Billabong faces multimillion dollar court action



Surfwear group Billabong is facing a major shareholder class action over the timing of earnings downgrades that sparked massive share price falls.

A Melbourne retail investor whose $30 million investment in Billabong halved in value in just over a month is leading the class action.

Newstart 123, the trustee of the Malone Family Superannuation fund, claims Billabong misrepresented its earnings forecasts and failed to disclose critical information to the market over the course of 2011.

“Billabong ought to have been aware that its systems were inadequate to enable it to assess and analyse the financial and operating performance of all parts of its global business,” Newstart 123 said in a statement of claim lodged in the Federal Court.

“Hence it had no ability to estimate accurately the likely earnings or earnings margins for full year 2012.”

Billabong said it “wholly rejects and intends to vigorously defend the claim”, which is being handled by law firm Slater and Gordon.

Shareholders who suffered losses during 2011, which could run into hundreds of millions of dollars, are able to join the class action.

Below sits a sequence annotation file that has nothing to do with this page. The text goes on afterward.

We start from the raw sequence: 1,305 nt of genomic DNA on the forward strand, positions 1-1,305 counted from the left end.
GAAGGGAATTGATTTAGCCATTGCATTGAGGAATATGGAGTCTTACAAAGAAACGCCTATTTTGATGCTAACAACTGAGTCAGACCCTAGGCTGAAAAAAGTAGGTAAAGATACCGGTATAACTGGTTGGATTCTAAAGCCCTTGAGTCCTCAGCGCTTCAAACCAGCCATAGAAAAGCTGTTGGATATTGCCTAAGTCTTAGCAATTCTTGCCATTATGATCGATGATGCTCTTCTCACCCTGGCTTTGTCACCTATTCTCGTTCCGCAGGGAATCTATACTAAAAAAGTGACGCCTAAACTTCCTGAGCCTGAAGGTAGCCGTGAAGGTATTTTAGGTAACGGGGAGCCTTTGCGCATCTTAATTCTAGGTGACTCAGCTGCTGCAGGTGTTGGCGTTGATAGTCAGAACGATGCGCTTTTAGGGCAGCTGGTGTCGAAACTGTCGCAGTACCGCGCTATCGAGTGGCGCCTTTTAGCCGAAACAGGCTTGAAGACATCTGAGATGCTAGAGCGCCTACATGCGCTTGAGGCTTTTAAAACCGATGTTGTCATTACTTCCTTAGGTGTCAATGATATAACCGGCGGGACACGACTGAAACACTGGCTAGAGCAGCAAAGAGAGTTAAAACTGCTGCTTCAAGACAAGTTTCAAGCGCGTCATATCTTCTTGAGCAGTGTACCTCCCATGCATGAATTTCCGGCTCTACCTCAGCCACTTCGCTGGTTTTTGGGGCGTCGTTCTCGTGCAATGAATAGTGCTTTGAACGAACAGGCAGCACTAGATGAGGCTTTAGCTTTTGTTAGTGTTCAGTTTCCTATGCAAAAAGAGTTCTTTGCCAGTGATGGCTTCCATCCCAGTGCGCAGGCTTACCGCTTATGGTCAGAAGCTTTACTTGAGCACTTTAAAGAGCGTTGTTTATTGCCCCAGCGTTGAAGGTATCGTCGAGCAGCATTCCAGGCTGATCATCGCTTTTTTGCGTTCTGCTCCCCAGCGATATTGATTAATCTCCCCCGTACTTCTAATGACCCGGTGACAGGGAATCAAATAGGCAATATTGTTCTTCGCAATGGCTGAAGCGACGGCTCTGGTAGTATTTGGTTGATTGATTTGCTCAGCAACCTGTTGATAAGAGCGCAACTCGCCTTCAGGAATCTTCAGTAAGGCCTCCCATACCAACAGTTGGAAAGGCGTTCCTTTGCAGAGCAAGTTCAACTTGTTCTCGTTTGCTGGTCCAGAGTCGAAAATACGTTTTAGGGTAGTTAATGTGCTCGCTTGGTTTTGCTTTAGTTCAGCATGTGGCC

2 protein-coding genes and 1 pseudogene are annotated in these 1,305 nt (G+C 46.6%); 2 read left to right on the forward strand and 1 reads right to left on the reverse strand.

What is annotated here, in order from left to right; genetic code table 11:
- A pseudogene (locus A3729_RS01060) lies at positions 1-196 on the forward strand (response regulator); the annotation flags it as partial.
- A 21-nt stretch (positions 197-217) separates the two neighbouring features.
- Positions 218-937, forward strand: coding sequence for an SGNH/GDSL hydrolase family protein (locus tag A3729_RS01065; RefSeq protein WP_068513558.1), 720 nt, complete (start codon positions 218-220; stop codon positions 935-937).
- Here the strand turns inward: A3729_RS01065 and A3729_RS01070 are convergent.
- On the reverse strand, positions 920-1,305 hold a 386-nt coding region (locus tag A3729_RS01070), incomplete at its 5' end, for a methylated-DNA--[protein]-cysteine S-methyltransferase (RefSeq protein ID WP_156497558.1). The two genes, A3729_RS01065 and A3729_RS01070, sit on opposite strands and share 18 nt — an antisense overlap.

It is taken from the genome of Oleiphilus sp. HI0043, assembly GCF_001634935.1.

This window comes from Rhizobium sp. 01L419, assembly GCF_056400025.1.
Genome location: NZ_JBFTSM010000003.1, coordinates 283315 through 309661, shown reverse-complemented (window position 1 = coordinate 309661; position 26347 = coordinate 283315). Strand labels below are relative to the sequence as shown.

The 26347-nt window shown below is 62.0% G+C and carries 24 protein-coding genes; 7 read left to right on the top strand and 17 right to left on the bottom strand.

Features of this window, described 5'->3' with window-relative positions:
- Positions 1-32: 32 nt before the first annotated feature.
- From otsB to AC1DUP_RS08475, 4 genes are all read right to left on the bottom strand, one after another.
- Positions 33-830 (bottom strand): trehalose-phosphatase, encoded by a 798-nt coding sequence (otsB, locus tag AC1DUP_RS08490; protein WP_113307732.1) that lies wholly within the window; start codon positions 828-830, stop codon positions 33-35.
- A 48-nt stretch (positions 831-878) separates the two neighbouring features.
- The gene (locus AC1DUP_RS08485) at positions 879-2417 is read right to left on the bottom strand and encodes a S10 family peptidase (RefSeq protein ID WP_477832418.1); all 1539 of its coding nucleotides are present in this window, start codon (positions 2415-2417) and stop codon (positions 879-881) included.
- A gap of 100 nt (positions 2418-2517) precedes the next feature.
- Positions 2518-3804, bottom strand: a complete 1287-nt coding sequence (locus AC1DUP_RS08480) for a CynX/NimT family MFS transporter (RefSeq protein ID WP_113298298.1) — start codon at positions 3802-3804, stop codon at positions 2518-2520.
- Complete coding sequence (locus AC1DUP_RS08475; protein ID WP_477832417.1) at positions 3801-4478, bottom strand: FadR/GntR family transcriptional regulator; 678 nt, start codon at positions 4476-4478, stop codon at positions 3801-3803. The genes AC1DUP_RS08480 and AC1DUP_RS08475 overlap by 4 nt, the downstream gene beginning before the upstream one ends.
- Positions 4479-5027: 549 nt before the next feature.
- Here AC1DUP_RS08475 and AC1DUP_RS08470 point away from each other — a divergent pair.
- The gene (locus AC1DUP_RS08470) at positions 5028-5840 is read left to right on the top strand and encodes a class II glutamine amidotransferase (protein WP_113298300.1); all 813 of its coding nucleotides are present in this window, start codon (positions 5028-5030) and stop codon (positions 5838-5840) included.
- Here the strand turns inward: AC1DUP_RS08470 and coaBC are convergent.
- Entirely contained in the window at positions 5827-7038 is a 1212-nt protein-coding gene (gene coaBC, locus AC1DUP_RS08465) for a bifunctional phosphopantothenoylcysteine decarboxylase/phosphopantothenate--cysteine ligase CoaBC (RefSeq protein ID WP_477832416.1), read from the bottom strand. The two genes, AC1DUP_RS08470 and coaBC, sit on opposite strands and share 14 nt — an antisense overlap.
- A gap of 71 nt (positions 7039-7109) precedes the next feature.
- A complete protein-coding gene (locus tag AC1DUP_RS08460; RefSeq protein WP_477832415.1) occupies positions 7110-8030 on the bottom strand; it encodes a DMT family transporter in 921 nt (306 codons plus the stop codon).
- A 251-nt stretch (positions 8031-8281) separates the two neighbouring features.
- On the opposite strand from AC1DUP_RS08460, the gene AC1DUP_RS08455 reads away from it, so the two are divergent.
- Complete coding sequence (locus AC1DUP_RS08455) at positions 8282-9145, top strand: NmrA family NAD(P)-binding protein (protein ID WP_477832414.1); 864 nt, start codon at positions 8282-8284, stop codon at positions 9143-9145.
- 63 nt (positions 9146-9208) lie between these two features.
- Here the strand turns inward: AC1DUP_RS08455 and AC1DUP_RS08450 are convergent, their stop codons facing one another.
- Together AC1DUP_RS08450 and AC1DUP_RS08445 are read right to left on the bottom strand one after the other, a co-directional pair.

Newstart’s claim focuses on several statements made by Billabong between February and December of 2011, a period of time in which the company’s share price fell from $8.51 to $1.70.

After forecasting a steady full year profit in February, Billabong downgraded its earnings forecast in August and again in December.

At the time of the first downgrade, then CEO, Derek O’Neill, allegedly told analysts he “did not even want to imagine scenarios in full year 2012 where earnings growth from full year 2011 could only be single digit or even negative”.

Had more information been disclosed to investors, the effect of downgrades on Billabong’s share price would have been different, the statement of claim says.

Billabong has made successive losses in recent years and turned down several takeover offers before reaching a deal with private equity firms to refinance the company in 2014.

Shares in the retailer dropped 0.5 cents to 60 cents.


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